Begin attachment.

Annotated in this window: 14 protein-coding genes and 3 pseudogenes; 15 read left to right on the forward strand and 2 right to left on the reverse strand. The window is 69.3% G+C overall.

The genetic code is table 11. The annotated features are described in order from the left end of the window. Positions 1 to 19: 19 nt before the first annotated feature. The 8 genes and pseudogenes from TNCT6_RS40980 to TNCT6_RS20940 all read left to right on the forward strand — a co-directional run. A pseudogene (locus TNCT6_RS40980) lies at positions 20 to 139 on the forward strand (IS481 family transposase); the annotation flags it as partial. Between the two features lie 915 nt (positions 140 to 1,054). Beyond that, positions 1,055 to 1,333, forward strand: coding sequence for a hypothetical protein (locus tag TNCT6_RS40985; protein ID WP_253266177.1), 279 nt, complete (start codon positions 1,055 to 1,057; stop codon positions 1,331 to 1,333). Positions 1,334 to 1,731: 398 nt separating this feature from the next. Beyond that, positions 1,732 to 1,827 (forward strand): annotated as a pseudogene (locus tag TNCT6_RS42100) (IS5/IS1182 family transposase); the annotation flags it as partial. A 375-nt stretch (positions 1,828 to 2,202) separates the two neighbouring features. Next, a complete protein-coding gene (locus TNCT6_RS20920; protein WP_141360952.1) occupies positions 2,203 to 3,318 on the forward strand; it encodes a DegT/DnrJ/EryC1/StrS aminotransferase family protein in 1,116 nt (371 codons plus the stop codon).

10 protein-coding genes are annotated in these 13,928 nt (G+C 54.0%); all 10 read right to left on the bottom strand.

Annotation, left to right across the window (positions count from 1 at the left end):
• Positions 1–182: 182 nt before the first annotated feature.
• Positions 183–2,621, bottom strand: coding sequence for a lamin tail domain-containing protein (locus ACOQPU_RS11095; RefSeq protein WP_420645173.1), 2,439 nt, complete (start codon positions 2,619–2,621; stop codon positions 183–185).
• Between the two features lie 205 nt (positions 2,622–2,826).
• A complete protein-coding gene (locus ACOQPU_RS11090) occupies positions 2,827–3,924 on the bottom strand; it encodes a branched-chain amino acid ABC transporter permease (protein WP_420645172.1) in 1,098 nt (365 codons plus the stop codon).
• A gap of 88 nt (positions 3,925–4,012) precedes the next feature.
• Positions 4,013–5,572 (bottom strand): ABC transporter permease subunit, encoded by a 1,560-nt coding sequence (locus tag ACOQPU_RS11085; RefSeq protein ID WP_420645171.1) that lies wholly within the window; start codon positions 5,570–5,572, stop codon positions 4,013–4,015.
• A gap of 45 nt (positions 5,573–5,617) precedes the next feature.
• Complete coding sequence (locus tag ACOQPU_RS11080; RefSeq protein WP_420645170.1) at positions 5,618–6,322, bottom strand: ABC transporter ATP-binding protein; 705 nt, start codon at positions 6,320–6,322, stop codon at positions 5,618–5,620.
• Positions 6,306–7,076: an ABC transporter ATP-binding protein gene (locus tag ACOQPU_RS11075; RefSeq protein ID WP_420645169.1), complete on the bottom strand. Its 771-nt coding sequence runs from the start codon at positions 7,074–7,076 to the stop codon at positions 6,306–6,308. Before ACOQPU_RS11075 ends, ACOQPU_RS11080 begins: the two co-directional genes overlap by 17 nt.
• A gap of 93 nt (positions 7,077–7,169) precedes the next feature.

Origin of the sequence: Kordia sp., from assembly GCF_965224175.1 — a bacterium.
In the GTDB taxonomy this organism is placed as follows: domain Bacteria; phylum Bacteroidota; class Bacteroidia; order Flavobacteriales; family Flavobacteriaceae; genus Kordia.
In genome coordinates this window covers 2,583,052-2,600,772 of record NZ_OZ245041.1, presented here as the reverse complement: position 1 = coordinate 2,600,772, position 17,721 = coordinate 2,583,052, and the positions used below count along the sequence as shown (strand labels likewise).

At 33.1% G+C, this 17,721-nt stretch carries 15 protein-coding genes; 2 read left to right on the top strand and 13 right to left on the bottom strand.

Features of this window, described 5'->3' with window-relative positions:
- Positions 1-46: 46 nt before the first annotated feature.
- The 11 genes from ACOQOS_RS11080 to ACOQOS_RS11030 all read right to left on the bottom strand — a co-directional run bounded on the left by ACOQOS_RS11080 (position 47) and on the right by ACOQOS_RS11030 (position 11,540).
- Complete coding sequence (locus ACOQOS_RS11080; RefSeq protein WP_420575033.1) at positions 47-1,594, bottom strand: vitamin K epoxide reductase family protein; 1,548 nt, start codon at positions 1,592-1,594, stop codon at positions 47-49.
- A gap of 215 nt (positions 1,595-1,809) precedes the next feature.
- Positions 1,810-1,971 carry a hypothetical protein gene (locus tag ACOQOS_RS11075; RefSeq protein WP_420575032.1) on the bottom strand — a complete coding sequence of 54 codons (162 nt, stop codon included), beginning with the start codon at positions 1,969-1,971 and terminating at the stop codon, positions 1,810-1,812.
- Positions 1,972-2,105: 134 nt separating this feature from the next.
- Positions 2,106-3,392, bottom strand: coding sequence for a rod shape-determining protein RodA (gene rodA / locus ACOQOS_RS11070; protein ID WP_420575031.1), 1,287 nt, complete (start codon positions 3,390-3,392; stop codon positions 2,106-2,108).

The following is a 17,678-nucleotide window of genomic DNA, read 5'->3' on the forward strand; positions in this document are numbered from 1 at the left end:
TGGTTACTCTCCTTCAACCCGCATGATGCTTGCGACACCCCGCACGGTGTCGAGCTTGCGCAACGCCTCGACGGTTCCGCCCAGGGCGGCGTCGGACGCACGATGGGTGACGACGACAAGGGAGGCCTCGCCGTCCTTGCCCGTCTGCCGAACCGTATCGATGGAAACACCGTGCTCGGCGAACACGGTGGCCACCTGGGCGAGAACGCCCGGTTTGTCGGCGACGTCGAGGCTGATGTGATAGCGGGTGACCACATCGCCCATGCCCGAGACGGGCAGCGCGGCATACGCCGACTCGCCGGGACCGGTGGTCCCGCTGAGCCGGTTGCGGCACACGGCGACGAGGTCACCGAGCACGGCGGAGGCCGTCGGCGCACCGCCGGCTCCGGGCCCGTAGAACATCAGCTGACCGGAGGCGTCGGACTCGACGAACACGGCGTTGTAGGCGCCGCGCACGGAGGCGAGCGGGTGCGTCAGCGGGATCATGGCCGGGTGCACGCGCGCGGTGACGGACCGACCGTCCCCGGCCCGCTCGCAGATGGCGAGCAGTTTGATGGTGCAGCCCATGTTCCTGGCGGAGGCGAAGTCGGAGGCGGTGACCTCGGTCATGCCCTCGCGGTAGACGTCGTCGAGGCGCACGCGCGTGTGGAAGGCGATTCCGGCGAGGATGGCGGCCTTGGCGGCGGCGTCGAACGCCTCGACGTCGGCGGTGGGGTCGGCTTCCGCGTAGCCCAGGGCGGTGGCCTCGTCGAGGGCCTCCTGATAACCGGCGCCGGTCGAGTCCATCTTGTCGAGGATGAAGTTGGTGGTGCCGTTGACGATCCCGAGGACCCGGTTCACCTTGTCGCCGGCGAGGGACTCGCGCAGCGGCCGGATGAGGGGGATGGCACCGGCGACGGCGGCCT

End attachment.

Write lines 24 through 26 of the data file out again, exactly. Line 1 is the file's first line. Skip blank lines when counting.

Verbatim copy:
- Positions 1,810-1,971 carry a hypothetical protein gene (locus tag ACOQOS_RS11075; RefSeq protein WP_420575032.1) on the bottom strand — a complete coding sequence of 54 codons (162 nt, stop codon included), beginning with the start codon at positions 1,969-1,971 and terminating at the stop codon, positions 1,810-1,812.
- Positions 1,972-2,105: 134 nt separating this feature from the next.
- Positions 2,106-3,392, bottom strand: coding sequence for a rod shape-determining protein RodA (gene rodA / locus ACOQOS_RS11070; protein ID WP_420575031.1), 1,287 nt, complete (start codon positions 3,390-3,392; stop codon positions 2,106-2,108).